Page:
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Just seven minutes on Instagram affect mood of young women, psychologist says

Northwestern faculty address social media accountability in public health crises

EVANSTON, Ill. – Social media behemoths Facebook and YouTube made headlines this week over public health concerns. Today (Sept. 30), a U.S. Senate committee questioned Facebook’s global head of safety about known mental health risks for teens who use the company’s Instagram app. Yesterday (Sept. 29), YouTube vowed to ban vaccine misinformation from its platform.

Northwestern University psychology and political science experts are available to comment. 

Renee Engeln, is a professor of psychology and director of the Body and Media Lab at Weinberg College of Arts and Sciences at Northwestern. Her research focuses on issues surrounding women’s body images, with a particular emphasis on cultural forces that make it hard for women to appreciate their bodies. She is the author of “Beauty Sick: How the Cultural Obsession with Appearance Hurts Girls and Women.” She can be reached at rengeln@northwestern.edu or by contacting Stephanie Kulke at 847-491-4819.

Quote from Professor Engeln
“There’s nothing in this leaked report from Facebook that scientists studying this topic haven’t known for years. Yes: Instagram tends to prompt girls and young women to compare their appearance to women in the highly curated and perfected images that flood their Instagram feeds. Yes: This type of social comparison tends to make girls feel awful. How can you not feel awful when your social media feed sends both the explicit and implicit message that you will never be good enough? 

“Research from my lab shows that when young women spend just seven minutes using their Instagram account, their body dissatisfaction increases, and their mood gets worse. Compared to Facebook (or to a control condition in which the young women played a matching game), Instagram also prompted the girls to make more appearance comparisons. This is likely because the Instagram platform is almost exclusively focused on visual content. Instagram also makes it incredibly easy to edit/photoshop images, almost guaranteeing that the images to which girls compare themselves will be unrealistic.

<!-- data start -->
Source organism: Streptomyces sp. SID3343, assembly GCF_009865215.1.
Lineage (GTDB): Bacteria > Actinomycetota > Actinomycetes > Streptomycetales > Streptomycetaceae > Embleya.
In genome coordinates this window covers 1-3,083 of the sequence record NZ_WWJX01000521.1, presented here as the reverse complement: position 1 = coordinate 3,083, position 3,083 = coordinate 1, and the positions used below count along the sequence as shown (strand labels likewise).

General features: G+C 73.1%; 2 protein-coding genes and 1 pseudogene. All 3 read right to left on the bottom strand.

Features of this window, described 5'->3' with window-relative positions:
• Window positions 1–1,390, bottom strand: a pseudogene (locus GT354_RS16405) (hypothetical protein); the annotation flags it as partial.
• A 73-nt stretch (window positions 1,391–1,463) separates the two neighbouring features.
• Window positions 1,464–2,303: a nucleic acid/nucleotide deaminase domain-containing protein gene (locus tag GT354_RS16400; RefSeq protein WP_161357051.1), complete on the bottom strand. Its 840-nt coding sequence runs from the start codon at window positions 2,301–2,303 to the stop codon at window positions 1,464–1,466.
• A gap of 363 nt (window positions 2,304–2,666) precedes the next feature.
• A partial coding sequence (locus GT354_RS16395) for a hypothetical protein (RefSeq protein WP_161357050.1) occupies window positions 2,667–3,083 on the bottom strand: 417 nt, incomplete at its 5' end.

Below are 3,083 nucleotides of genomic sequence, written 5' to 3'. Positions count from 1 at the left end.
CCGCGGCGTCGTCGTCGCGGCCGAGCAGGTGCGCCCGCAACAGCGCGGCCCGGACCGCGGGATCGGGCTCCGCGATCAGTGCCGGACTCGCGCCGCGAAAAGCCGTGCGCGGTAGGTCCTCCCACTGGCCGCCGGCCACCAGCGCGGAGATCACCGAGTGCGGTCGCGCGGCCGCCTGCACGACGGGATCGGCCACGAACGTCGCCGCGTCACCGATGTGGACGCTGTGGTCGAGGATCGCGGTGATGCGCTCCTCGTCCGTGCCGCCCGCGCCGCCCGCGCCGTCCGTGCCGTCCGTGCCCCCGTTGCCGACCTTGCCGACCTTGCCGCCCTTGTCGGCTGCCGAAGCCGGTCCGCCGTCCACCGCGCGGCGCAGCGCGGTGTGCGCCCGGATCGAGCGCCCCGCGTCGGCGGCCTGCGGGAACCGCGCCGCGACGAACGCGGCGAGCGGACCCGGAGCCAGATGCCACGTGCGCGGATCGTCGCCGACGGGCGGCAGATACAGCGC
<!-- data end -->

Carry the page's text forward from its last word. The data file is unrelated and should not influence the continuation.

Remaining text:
“We cannot and should not count on Facebook or other social media companies to protect the well-being of young people. These companies are not in the business of nurturing the mental health of their users. Instead, they profit off the pain of young people.” 

James Druckman is the Payson S. Wild Professor of political science in the Weinberg College of Arts and Sciences and a member of the University’s Institute for Policy Research. Druckman is also part of the university consortium conducting the 50-State COVID-19 surveys at covidstates.org. His research focuses on political preference formation and communication. He can be reached at druckman@northwestern.edu or by contacting Stephanie Kulke at 847-491-4819.

Quote from Professor Druckman
“My position [on YouTube’s ban on vaccine misinformation] is that I think it is a positive development as long as they closely adhere to the parameters of consensus scientific information. It will be interesting to see if other social media companies follow suit. Of particular interest will be Facebook’s response given the turmoil with which the company has been recently dealing.”

Interview the Experts

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Renee Engeln

Psychology and body image expert

Professor of instruction, dept. of psychology at Weinberg College of Arts and Sciences

Director of the Body and Media Lab
Author of "Beauty Sick"

James Druckman

James Druckman

Studies trust in institutions

Payson S. Wild Professor of Political Science and associate director of Northwestern's Institute for Policy Research

Druckman studies public opinion about institutions' ability to handle the COVID-19 pandemic.